Texas hold ' em, it is essential to be able to calculate your outs and your odds. First, a brief description:
Calculate odds and outs
Your "outs" are the number of remaining cards in the deck that could improve your hand. For example, let's say that you have AK in hearts and the flop comes out with two hearts and no pair. You need a heart to make your flush. There are 13 hearts in total in the deck. You've seen 4 of them (two in your hand, and two on the board), then there are 9 hearts remaining in the deck. There are 52 cards in the deck, you've seen five (your hand and the flop), then it leaves 47 cards. Of these 47 cards, 38 are not hearts and 9 are. So your odds to hit a heart to the next map are of 38:9, or approximately 4: 1. To determine your odds of making your hand through the River, cut the odds of half (since you have two chances). So your odds to make a flush on the River are of approximately 2: 1 (two to one).
The pot odds
The pot odds are the ratio between you need caller and the size of the pot. Then if the pot is $ 100 and you need caller bet $ 50 to see the next card, your odds are of 100:50 or 2: 1 (two to one).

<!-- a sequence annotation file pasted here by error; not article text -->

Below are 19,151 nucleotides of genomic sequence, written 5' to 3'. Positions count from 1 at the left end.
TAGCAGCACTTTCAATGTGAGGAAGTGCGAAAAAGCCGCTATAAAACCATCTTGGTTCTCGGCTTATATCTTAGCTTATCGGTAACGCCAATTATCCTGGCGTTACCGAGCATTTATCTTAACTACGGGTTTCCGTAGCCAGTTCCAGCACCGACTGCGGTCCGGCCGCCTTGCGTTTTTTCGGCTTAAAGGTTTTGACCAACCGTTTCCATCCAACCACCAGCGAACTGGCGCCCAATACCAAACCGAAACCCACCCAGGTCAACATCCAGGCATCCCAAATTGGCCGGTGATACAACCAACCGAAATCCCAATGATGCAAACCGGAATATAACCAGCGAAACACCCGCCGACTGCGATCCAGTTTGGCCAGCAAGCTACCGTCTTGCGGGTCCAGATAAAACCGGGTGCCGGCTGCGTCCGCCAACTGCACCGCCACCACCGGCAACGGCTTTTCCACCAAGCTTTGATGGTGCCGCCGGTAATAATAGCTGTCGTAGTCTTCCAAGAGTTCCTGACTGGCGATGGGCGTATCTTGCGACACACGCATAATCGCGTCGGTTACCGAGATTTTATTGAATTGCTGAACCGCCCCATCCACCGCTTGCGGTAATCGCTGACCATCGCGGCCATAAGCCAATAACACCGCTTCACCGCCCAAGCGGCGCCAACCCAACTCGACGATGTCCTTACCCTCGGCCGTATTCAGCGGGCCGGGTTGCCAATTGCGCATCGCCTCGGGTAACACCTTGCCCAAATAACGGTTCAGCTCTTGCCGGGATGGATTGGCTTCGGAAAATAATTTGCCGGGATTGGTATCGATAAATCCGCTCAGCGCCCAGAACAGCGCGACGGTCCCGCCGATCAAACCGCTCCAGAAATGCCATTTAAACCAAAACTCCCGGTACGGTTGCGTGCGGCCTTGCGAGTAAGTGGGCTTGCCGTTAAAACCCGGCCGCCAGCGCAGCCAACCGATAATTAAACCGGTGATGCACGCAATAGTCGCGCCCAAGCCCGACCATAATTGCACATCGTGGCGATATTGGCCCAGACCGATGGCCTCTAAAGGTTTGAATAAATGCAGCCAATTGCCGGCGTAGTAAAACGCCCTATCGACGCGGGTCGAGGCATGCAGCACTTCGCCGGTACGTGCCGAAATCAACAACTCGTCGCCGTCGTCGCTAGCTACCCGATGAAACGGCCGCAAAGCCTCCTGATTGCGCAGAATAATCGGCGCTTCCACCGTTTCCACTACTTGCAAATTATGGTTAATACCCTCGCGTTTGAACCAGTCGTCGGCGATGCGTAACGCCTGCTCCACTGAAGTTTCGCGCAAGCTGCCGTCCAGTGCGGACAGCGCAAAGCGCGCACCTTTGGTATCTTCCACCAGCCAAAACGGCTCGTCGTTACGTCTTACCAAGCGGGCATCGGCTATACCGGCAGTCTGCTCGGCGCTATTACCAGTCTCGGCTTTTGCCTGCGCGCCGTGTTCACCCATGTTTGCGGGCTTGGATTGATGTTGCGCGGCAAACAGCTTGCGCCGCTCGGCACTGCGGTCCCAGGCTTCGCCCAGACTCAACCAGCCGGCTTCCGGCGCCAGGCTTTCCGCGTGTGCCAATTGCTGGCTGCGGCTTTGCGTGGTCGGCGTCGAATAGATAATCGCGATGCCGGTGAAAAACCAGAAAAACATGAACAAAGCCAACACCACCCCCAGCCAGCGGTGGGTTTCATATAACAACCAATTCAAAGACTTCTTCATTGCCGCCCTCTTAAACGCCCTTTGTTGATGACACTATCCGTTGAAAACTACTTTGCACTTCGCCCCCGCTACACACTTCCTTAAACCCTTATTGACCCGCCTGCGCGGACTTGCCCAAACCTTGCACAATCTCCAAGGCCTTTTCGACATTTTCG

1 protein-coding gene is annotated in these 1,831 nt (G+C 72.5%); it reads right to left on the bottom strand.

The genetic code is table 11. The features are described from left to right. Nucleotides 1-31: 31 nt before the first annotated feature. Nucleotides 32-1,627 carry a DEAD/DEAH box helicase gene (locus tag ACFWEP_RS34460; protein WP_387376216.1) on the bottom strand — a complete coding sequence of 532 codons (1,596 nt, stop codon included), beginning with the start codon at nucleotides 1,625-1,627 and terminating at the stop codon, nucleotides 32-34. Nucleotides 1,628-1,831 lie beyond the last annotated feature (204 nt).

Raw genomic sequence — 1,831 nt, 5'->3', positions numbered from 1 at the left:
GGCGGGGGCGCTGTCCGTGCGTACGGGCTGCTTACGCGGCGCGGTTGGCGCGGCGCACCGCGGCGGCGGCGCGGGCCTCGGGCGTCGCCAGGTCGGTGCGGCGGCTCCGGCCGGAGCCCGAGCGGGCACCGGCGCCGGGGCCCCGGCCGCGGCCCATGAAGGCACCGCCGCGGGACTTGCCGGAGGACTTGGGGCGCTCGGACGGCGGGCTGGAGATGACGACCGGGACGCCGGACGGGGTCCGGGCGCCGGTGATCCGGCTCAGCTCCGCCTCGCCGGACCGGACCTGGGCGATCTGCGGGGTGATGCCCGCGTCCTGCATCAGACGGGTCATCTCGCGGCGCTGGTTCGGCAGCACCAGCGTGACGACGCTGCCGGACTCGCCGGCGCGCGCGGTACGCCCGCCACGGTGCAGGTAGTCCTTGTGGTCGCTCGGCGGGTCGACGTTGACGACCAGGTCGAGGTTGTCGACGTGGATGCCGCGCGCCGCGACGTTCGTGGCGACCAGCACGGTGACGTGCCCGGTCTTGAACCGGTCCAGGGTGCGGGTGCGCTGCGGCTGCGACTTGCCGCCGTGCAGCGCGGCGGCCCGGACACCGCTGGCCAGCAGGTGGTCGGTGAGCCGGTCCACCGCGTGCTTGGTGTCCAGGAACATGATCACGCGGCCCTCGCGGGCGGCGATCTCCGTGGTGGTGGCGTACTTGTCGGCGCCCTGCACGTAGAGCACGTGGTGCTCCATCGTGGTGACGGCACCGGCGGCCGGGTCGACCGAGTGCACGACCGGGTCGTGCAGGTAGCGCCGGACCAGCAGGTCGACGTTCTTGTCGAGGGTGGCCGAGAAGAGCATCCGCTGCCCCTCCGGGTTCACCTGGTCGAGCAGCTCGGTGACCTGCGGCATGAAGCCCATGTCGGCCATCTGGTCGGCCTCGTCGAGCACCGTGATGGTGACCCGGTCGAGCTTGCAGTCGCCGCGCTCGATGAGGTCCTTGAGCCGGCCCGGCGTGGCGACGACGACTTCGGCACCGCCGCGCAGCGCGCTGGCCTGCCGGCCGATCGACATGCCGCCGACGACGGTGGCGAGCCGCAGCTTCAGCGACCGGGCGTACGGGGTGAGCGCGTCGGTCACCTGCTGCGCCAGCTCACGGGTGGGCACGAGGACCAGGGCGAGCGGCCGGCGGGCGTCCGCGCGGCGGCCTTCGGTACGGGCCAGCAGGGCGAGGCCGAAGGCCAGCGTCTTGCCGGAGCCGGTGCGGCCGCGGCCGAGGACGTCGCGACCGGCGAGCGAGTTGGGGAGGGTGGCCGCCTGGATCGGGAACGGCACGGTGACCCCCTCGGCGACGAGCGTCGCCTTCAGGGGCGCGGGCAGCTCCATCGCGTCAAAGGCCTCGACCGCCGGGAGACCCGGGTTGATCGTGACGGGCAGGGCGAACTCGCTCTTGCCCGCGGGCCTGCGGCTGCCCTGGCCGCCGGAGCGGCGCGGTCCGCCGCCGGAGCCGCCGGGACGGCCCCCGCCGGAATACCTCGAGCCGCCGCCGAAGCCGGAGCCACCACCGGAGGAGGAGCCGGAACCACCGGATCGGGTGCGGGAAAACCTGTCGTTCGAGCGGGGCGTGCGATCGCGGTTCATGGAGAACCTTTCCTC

Phil Gordon suggests an easy way to calculate the odds in the following video:
As a general rule, if your pot odds are better than the odds of making your hand, you should caller. Otherwise, you should folder. You must develop skills to calculate your outs and your odds, because your will need this information for each hand.
To simplify the process, I use a tool called Tournament Indicator (indicator of tournament), which calculates this information for me at the right time. In this way, I can bring my attention to the situation of the table instead of doing the math in my head. In the example below you are developing to make a straight draw - a 6 will give you a straight. Tournament Indicator shows you the odds of making a straight and your pot odds. Usually, if your pot odds are better than the odds of making a straight, you should caller. Otherwise, you should folder. I will speak of exceptions in the advanced lessons that will follow.